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Letters: After Robert Mueller, where next for Congress and Trump?

Special counsel Robert Mueller makes a statement on

Special counsel Robert Mueller makes a statement on the investigation into Russian interference in the 2016 presidential election. Credit: The Washington Post/Salwan Georges

Special counsel Robert Mueller began and ended his statement on Wednesday by highlighting the Russian efforts to interfere with the 2016 election, an attack on the political system of the United States [“Mueller: Probe did not exonerate president,” News, May 30]. “I will close by reiterating the central allegation of our indictments — that there were multiple, systematic efforts to interfere in our election,” he said. “And that allegation deserves the attention of every American.”

Almost all Republicans in Congress have refused to criticize President Donald Trump for his failure to act to prevent the Russians from repeating their cyberinvasion. Our major intelligence agencies have supported

Mueller’s findings. What have Long Island’s two Republican members of Congress, Rep. Peter King, who sits on the Homeland Security Committee, and Rep. Lee Zeldin, who sits on the Foreign Affairs Committee, done to question Trump’s lack of action?

Peter Hanson, Nesconset


President Donald Trump has got to go. His tariffs, war on the environment, anti-immmigrant policies and racial insensitivity are killing us. He never should have been president. He won because Hillary Clinton was awful. As horrible as Trump is, Sen. Bernie Sanders would be worse. Parts of the Democratic Party are being taken over by socialist extremists who rarely built anything. I want to vote for a rational adult who understands that we need free but regulated markets; environmental protection, including stopping climate change; and civil and human rights in the United States and the world. We need someone who will foster science, education, technology and the arts.
Steven Ross, Kew Gardens


To impeach or not? I think President Donald Trump will try to stall investigations by Congress, and also prevent representatives from doing the work on big issues such as health care and infrastructure that the people sent them there to do. The first vote on the Trump presidency will be the 2020 GOP primaries. Republicans will have to vote on whether Trump represents the finest GOP values. A second vote will be the presidential election itself: Whom do Americans believe will do what’s best for our country?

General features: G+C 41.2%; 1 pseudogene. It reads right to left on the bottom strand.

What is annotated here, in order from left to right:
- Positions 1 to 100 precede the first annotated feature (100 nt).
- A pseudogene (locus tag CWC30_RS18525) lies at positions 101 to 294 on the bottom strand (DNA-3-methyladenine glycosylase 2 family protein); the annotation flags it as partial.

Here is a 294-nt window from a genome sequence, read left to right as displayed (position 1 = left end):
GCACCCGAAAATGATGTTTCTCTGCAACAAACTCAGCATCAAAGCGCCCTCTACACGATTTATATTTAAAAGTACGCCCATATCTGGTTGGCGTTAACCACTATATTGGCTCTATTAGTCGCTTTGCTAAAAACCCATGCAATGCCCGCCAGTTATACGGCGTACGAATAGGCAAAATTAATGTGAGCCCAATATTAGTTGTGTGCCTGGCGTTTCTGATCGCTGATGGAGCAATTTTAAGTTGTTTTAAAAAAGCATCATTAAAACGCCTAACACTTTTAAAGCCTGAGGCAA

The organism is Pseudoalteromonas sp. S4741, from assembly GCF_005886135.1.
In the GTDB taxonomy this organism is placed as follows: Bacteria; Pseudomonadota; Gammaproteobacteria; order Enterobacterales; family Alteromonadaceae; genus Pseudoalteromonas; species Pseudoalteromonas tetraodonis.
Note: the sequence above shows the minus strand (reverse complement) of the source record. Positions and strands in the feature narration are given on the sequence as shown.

Nancy Dwyer, Valley Stream

I believe that if Democrats start impeachment proceedings now, they will only help President Donald Trump win a new term easily. His opponents should quietly build the strongest case for impeachment and, should he win re-election, then move forward.
B.J. Steigner, Floral Park


Thank you, Mr. President. I now understand that if I should get a subpoena from Congress, I can ignore it. It seems from your actions and those you advise that such a subpoena is optional. Wow! Some people really are above the law. Thank you for the advice and the heads-up.
Paul Wenger, Hicksville


Special counsel Robert Mueller said of Russia’s attack on our democracy, “There were multiple, systematic efforts to interfere in our election.” But this fact continues to be disputed by the person in the highest position to defend our country, Donald Trump. He even publicly backed Russian President Vladimir Putin, a foreign dictator, over our own intelligence agencies.

There are many theories about Trump’s stance. The most egregious would be that he did conspire with Russia, although Mueller found insufficient evidence. The most benign would be that he is so narcissistic he can’t admit that his victory could be attributed to anyone other than himself. Most right-minded people would find this excuse abominable. And due to this, he has not approved any effort to protect our future elections from similar interference.

Regardless of why he denies this fact, the outcome is clear. The president is refusing to protect our country against foreign attacks. And this, in my opinion, is an impeachable offense.
Rosanne Manfredi, Bay Shore

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